Analysis of mitochondrial DNA copy number in affected individuals

To investigate the effect of TEFM variants on mitochondrial replication we investigated the mtDNA copy number in patient fibroblasts. We detected a slight elevation in mtDNA levels in samples from P2 and P3 (Fig. 4g), as compared to control fibroblasts, while no differences were detected in P6 (Supplementary Fig. 2e). Analysis of mtDNA copy number in quadriceps muscle (vastus lateralis) of P1 & P2 detected a substantial elevation in mtDNA copy number compared to control muscle (Fig. 4h). Given that the mitochondrial mass is not increased in patient cells (Fig. 4b, f), the observed increase in mtDNA content may not result from the compensatory response due to perturbed mitochondrial gene expression, as observed previously23. In this view, these results indicate that mutations in TEFM may result in more frequent termination at CSBII.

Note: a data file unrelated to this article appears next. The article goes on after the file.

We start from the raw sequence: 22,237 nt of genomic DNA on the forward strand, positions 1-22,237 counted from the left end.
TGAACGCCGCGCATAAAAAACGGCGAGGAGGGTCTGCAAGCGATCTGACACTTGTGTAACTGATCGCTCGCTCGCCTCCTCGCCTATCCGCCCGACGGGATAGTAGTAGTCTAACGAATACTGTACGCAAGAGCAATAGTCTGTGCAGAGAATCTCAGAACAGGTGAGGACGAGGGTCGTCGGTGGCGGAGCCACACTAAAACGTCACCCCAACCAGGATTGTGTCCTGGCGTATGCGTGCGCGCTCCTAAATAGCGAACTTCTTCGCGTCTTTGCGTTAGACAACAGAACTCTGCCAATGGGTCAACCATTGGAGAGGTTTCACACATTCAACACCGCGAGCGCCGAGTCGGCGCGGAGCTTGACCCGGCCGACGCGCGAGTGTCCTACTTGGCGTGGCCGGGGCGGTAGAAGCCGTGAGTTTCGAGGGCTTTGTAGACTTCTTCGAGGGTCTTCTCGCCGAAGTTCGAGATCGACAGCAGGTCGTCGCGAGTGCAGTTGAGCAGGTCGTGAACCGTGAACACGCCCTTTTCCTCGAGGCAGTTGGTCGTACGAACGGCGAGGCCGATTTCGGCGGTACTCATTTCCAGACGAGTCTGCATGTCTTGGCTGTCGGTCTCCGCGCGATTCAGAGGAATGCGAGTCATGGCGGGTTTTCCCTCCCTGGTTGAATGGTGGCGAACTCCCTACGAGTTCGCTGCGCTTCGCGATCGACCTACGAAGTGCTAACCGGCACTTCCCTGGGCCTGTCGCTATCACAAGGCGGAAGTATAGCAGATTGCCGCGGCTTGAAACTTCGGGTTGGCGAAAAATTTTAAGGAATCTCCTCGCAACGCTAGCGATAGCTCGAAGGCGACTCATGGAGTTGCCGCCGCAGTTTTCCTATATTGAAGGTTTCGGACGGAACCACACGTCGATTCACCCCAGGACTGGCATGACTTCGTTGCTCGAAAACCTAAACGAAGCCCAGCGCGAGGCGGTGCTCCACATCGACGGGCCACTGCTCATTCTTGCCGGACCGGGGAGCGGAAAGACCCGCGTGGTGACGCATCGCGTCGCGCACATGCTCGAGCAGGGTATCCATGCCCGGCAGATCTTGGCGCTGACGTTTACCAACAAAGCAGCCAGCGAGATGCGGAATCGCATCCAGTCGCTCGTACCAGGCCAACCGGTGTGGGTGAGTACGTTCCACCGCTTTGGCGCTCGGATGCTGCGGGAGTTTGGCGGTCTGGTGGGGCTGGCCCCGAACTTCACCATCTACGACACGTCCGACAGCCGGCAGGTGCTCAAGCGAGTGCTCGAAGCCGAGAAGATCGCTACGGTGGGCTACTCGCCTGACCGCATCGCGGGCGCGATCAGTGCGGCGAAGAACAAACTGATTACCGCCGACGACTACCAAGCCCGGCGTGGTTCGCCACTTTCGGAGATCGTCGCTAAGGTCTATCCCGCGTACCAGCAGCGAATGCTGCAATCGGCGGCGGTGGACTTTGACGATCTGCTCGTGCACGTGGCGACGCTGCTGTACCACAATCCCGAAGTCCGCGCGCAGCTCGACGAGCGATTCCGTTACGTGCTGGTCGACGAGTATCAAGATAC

Analysis of mitochondrial transcriptome in affected individuals